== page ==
Subject: Re: Which license to use for MFC based software?
From: Rick Moen <rick@linuxmafia.com>
Date: Wed, 2 Jun 2004 18:23:33 -0700

Quoting Rod Dixon, J.D., LL.M. (rdixon@cyberspaces.org):

> This is probably true. But, the legal basis for the GPL's control over
> re-distribution or subsequent distribution is that the underlying work
> is either a derivative of the original or the original itself. What is
> Microsoft's legal basis? Are they claiming that all works created with
> their visual programming tools are derivative works of the tool?
> derivative works of the visual programming language? Or, something
> else? 

At the risk of repeating myself, I believe I saw (in the quoted EULA
text) two classes of prohibitions:

1.  You are prohibited from using the Microsoft toolchain as a whole
(e.g., the compiler) to process codebases you or others create that are
under copyleft terms.  The claimed basis for this prohibition is
contract obligations that you allegedly assume as a developer who
purchases (e.g.) Microsoft Visual Studio.NET 2003.

2.  You are prohibited from distributing components of the toolkit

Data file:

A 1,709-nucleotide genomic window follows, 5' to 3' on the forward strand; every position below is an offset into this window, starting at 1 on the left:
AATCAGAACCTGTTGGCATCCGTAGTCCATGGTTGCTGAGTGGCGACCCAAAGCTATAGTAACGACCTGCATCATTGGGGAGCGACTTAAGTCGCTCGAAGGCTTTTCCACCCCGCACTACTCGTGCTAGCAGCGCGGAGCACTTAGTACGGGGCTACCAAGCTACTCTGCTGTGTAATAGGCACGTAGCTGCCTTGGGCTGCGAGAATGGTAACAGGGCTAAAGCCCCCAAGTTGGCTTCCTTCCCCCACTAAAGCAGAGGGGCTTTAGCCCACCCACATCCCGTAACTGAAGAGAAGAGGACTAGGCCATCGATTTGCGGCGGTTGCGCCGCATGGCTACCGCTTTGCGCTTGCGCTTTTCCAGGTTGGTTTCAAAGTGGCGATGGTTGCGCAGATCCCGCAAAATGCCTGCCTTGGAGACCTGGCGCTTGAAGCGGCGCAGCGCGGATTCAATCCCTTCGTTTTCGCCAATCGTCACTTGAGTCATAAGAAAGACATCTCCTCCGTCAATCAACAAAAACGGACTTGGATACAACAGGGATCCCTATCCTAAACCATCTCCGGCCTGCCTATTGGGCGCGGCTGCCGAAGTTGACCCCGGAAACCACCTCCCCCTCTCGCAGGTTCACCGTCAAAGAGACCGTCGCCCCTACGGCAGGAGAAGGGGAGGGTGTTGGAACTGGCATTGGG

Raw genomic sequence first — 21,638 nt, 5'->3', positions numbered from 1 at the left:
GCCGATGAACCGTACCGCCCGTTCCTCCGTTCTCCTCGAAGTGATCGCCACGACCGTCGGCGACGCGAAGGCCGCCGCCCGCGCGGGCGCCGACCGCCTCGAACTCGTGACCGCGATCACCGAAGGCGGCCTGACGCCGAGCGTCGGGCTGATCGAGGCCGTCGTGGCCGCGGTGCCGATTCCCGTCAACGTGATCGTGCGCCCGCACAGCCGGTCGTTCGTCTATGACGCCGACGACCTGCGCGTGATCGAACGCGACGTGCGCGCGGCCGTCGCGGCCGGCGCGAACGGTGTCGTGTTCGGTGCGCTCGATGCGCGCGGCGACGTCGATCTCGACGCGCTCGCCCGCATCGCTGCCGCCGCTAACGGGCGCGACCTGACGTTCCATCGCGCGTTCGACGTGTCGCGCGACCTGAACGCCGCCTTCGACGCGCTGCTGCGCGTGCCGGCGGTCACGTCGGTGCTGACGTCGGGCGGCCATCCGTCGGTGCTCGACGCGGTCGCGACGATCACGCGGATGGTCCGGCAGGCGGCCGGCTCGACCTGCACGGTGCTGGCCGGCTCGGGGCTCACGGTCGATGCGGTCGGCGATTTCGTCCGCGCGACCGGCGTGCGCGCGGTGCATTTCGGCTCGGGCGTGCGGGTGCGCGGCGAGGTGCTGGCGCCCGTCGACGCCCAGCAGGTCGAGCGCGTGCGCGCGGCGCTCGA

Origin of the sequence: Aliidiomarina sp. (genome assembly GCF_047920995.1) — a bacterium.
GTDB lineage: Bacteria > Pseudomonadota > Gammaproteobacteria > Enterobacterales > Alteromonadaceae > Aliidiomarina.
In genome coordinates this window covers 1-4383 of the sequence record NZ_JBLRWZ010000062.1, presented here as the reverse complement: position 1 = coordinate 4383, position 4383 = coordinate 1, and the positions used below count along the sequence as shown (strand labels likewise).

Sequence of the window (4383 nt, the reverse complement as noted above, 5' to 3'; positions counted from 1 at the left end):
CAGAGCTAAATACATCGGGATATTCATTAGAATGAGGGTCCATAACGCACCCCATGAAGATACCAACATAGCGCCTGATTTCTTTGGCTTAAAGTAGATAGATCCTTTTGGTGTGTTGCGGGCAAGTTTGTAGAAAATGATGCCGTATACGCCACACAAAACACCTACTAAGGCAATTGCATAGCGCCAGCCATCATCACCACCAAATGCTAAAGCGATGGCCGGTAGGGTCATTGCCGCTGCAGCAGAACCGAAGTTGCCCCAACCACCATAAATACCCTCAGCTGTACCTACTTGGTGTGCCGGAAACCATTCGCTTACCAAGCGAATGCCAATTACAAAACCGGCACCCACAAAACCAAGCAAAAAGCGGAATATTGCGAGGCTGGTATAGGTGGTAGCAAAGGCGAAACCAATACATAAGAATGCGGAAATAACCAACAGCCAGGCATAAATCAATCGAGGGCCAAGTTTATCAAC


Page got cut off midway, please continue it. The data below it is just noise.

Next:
(e.g., runtime libraries) to be used with copylefted codebases.  The
claimed basis for this prohibition is Microsoft Corporation's copyright
title to the referenced components.

To further reiterate:  The above understanding is merely what I infer
from others' comments and excerpts -- and exhausts my interest in
Microsoft Corporation's current proprietary-licensing follies.  (I have
not purchased any such tools; it is vastly unlikely that I would do so.)

-- 
"Is it not the beauty of an asynchronous form of discussion that one can go and 
make cups of tea, floss the cat, fluff the geraniums, open the kitchen window 
and scream out it with operatic force, volume, and decorum, and then return to 
the vexed glowing letters calmer of mind and soul?" -- The Cube, forum3000.org
--
license-discuss archive is at http://crynwr.com/cgi-bin/ezmlm-cgi?3